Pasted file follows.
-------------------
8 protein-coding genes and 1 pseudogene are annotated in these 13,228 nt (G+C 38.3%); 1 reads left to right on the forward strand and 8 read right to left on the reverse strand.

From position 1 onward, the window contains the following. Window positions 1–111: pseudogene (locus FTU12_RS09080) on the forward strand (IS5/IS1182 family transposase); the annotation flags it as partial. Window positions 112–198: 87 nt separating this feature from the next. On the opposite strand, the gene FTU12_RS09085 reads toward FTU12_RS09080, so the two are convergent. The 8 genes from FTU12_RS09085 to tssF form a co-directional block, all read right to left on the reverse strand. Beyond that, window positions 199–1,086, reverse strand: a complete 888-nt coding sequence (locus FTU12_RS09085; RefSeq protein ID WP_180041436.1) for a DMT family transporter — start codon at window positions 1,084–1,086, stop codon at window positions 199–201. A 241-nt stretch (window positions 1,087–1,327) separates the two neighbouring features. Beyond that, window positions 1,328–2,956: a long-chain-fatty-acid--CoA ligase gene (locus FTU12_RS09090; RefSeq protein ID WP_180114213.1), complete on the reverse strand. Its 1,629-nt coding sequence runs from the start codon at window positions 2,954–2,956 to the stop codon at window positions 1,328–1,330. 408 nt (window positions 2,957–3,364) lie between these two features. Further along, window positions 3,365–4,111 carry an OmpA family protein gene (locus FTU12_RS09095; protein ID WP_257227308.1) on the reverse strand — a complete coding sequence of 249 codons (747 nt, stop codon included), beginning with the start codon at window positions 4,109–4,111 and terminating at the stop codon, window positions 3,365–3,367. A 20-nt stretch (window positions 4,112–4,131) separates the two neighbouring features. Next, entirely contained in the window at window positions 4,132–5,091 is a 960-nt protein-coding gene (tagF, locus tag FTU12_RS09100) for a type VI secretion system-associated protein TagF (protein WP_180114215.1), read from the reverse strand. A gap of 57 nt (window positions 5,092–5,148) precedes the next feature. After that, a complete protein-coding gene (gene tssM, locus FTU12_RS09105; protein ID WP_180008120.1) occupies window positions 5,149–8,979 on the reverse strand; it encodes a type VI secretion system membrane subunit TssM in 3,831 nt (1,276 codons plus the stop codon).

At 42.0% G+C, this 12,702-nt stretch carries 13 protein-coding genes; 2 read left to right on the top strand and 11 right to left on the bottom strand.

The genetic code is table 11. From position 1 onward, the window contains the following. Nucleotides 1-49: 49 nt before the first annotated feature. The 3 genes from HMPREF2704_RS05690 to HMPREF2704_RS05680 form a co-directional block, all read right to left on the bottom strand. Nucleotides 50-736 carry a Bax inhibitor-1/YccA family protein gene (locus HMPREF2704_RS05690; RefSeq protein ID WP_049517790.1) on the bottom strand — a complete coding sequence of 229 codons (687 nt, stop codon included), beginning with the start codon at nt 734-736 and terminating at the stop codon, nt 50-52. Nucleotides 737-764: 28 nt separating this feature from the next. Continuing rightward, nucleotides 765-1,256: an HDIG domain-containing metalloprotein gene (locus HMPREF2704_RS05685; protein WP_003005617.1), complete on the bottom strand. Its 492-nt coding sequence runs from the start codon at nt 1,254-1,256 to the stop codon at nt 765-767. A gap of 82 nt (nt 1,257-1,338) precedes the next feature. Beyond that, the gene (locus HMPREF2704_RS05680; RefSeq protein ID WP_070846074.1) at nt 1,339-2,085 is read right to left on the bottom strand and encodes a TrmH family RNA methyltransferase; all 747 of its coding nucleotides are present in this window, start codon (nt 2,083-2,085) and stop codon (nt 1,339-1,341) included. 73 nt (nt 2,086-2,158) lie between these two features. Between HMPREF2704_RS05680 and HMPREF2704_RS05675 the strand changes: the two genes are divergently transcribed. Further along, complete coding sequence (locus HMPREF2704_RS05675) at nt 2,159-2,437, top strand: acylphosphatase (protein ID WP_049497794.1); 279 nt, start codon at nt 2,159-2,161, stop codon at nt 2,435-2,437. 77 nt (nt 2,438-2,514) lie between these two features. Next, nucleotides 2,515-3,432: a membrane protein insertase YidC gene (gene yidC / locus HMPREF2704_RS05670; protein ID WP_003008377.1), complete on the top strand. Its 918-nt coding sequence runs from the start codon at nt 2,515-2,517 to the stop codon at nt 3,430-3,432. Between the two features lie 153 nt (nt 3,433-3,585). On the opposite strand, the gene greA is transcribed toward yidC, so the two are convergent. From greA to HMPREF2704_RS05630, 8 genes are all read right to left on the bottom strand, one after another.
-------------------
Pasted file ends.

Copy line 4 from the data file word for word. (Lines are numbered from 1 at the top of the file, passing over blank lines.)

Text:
The genetic code is table 11. From position 1 onward, the window contains the following. Nucleotides 1-49: 49 nt before the first annotated feature. The 3 genes from HMPREF2704_RS05690 to HMPREF2704_RS05680 form a co-directional block, all read right to left on the bottom strand. Nucleotides 50-736 carry a Bax inhibitor-1/YccA family protein gene (locus HMPREF2704_RS05690; RefSeq protein ID WP_049517790.1) on the bottom strand — a complete coding sequence of 229 codons (687 nt, stop codon included), beginning with the start codon at nt 734-736 and terminating at the stop codon, nt 50-52. Nucleotides 737-764: 28 nt separating this feature from the next. Continuing rightward, nucleotides 765-1,256: an HDIG domain-containing metalloprotein gene (locus HMPREF2704_RS05685; protein WP_003005617.1), complete on the bottom strand. Its 492-nt coding sequence runs from the start codon at nt 1,254-1,256 to the stop codon at nt 765-767. A gap of 82 nt (nt 1,257-1,338) precedes the next feature. Beyond that, the gene (locus HMPREF2704_RS05680; RefSeq protein ID WP_070846074.1) at nt 1,339-2,085 is read right to left on the bottom strand and encodes a TrmH family RNA methyltransferase; all 747 of its coding nucleotides are present in this window, start codon (nt 2,083-2,085) and stop codon (nt 1,339-1,341) included. 73 nt (nt 2,086-2,158) lie between these two features. Between HMPREF2704_RS05680 and HMPREF2704_RS05675 the strand changes: the two genes are divergently transcribed. Further along, complete coding sequence (locus HMPREF2704_RS05675) at nt 2,159-2,437, top strand: acylphosphatase (protein ID WP_049497794.1); 279 nt, start codon at nt 2,159-2,161, stop codon at nt 2,435-2,437. 77 nt (nt 2,438-2,514) lie between these two features. Next, nucleotides 2,515-3,432: a membrane protein insertase YidC gene (gene yidC / locus HMPREF2704_RS05670; protein ID WP_003008377.1), complete on the top strand. Its 918-nt coding sequence runs from the start codon at nt 2,515-2,517 to the stop codon at nt 3,430-3,432. Between the two features lie 153 nt (nt 3,433-3,585). On the opposite strand, the gene greA is transcribed toward yidC, so the two are convergent. From greA to HMPREF2704_RS05630, 8 genes are all read right to left on the bottom strand, one after another.